NAB Show to Bow ‘Streaming Experience’ Content Showcase

The NAB Show is introducing The Streaming Experience, a new content showcase curated by streaming and online video expert Dan Rayburn that will feature more than 50 OTT platforms and streaming devices.

The showcase, which will give NAB Show attendees a first-hand look at the latest streaming video services, according to organizers, will be located in the Central Lobby of the Las Vegas Convention Center and is open to all registered attendees during exhibit hours starting April 19.

The NAB Show takes place in Las Vegas April 18-22.

A living-room setting will allow attendees the opportunity to test OTT services side-by-side to compare content, video quality, ad formats, playback features and delivery methods. The Streaming Experience will feature hardware from Amazon, Apple, Roku, Xbox, PlayStation, LG, TCL and Samsung. Streaming services on display will include Apple TV+, Amazon Prime Video, CBS All Access, Disney+, Hulu, NBC Sports, Netflix and YouTube TV, among others. New services from HBO Max, Peacock and Quibi may also be showcased, dependent on their launch dates, according to organizers.

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“Streaming is a major focus of the 2020 NAB Show, and the new Streaming Experience is the largest showcase of its kind in the industry,” said NAB EVP of conventions and business operations Chris Brown in a statement. “We are excited for attendees to join their industry peers in this living room environment and experience nearly every live and on-demand streaming service on the market today.”

Additional details of the Streaming Experience, including renderings of the new space, can be found here.

 

CES 2020 Concludes Its Run With More Than 20,000 Product Debuts

LAS VEGAS — CES 2020 concluded its four-day run Jan. 10 after seeing more than 20,000 product debuts, most of them in the technology sector.

Over 4,400 exhibiting companies launched their latest products to 170,000 attendees across more than 2.9 million square feet of exhibit space. The focus, as it’s been in recent years, was on innovation, with large show floor areas devoted to smart cities, smart homes and automobiles, both connected and autonomous.

“CES 2020 inspired and connected every major industry across the globe,” Gary Shapiro, president and CEO of the Consumer Technology Association (CTA), owner and producer of CES, said in a statement. “The innovation unveiled at CES 2020 will reshape industries, create jobs, fuel the global economy and improve lives around the world.”

The show’s legacy consumer electronics, meanwhile, dominated the huge central hall, where large CE manufacturers like Samsung, Sony, Panasonic, LG Electronics and TCL set up massive displays exhibiting their latest 8K TVs. TV makers are lining up behind either QLED or OLED. QLED stands for “Quantum Dot LED,” which uses a backlight. When light reflects on the quantum dots, they emit light. OLED, which stands for “Organic Light Emitting Diodes,” doesn’t require a back light. QLED TVs offer a greater range of colors and can reach higher levels of brightness without losing saturation, but due to their LCD chips, they cannot reach absolute black.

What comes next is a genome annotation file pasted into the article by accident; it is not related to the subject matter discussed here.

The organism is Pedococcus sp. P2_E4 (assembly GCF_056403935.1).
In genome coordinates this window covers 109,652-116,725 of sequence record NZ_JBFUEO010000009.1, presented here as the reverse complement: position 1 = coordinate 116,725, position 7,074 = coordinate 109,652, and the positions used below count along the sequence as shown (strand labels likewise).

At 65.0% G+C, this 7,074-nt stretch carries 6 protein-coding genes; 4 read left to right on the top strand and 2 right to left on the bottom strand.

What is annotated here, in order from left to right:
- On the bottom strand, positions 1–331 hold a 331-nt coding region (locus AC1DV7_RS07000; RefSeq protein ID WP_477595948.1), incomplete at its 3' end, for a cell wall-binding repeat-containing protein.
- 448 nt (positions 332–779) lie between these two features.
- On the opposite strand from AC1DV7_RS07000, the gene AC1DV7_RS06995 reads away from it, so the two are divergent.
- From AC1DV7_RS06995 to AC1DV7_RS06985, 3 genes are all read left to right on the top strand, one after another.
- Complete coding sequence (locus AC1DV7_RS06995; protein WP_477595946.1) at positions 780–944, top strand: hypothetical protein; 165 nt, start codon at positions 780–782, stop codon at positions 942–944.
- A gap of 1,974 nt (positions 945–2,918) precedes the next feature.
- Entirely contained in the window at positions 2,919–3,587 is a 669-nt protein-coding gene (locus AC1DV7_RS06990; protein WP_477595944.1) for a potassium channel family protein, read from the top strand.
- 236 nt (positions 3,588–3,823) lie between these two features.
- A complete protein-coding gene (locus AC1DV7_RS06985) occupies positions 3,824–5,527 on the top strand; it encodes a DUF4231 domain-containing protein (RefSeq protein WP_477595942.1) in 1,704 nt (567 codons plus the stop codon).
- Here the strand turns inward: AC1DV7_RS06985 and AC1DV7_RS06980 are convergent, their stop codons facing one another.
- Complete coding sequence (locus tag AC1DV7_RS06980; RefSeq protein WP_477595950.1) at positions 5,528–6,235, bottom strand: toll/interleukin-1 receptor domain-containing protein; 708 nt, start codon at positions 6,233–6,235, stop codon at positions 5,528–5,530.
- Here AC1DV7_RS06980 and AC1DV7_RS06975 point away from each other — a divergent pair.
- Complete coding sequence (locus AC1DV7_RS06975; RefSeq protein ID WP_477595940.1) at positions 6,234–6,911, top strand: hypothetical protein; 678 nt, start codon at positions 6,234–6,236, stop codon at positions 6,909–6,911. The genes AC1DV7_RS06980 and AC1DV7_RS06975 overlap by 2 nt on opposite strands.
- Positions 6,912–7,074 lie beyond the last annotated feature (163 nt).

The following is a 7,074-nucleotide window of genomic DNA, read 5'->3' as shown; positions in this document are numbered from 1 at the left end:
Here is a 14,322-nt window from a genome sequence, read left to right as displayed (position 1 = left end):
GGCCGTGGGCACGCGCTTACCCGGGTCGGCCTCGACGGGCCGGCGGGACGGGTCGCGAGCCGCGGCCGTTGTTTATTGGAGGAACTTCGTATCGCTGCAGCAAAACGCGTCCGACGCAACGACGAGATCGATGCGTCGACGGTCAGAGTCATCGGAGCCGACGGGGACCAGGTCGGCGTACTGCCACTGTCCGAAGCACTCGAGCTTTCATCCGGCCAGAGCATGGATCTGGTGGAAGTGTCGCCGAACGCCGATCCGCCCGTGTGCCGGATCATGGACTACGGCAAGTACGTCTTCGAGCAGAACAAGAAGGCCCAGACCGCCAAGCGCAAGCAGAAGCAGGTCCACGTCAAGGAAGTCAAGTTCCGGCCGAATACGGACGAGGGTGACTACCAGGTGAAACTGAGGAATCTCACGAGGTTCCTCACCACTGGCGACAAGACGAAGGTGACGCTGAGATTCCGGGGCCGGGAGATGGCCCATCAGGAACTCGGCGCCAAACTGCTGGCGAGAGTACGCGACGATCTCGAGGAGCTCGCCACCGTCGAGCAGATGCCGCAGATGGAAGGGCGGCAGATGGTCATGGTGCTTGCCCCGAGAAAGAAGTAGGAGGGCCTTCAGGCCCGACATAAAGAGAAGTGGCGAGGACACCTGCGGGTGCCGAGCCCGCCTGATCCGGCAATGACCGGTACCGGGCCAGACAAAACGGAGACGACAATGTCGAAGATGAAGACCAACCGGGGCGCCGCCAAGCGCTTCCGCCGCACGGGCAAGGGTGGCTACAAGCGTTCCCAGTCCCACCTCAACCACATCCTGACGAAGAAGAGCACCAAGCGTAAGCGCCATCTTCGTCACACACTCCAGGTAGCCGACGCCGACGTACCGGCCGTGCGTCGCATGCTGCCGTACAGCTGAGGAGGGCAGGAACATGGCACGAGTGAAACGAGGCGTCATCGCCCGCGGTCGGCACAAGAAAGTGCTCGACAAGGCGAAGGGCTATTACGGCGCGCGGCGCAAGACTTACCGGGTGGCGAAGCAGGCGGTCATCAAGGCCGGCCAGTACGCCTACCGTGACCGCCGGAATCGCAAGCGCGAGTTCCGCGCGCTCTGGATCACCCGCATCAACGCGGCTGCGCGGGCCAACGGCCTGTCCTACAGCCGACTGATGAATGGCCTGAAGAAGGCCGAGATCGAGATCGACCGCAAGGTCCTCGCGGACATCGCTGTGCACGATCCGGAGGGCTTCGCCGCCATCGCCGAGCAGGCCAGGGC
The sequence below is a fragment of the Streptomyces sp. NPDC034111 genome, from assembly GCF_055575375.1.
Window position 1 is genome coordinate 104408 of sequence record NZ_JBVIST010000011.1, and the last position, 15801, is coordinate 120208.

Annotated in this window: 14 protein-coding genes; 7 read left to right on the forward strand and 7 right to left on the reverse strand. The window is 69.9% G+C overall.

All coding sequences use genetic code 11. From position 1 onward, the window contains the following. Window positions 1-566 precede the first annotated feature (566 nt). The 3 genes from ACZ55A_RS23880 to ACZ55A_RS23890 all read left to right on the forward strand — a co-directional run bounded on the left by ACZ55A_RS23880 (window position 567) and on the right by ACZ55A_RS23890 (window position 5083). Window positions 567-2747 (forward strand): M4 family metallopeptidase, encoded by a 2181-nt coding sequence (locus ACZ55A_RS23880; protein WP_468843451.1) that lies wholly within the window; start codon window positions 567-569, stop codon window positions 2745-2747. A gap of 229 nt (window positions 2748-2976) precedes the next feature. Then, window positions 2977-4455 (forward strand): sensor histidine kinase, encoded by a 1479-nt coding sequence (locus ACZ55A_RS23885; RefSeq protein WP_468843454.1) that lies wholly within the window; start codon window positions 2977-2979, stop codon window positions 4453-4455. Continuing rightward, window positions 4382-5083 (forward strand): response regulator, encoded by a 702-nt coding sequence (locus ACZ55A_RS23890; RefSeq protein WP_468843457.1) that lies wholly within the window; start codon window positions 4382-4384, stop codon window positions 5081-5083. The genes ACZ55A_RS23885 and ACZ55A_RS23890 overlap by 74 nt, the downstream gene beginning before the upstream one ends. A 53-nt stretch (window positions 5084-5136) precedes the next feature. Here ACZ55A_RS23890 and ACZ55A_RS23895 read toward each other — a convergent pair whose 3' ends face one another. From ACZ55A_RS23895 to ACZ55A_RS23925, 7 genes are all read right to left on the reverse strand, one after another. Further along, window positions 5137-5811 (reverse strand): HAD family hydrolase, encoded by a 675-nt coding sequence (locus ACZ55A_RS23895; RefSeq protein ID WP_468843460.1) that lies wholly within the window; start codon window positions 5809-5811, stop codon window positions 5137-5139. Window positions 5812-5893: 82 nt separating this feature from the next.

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Artificial Intelligence (AI) was dominant throughout the show floor and will be a “key ingredient technology” over the next decade, CTA says. Companies debuting their latest AI solutions included Brunswick, Doosan, John Deere and Kyocera.

5G, the next-generation wireless technology that began its global rollout in 2018, also generated a buzz at CES 2020. Delivering data 20 times faster than 4G, the technology also has lower latency — meaning much less of a delay when requesting data — and massive capacity that will allow it to handle not only current devices, but also emerging technologies such as autonomous cars and connected home products.

5G deployment and adoption is spreading more rapidly than expected, according to the June 2019 edition of the Ericsson Mobility Report. By 2024, 45% of the world’s population will have 5G coverage, according to the report, a number that could surge to 65% as spectrum sharing technology allows for 5G deployments on LTE frequency bands.

CES 2020 also saw the launch of innovative technologies not connected to entertainment or communications. Digital health technologies were a major theme, with advancements in digital therapeutics, wearables and remote patient monitoring as digital health addresses issues like opioid dependence, mental illness and chronic disease. The Health & Wellness category saw an increase of nearly 25% with more than 135 exhibiting companies at CES 2020.

The Smart Cities exhibit area expanded by nearly 25% over 2019, the CTA says, with companies and organizations including the Department of Transportation, Hitachi and Siemens highlighting products designed to bring cities fully into the digital age.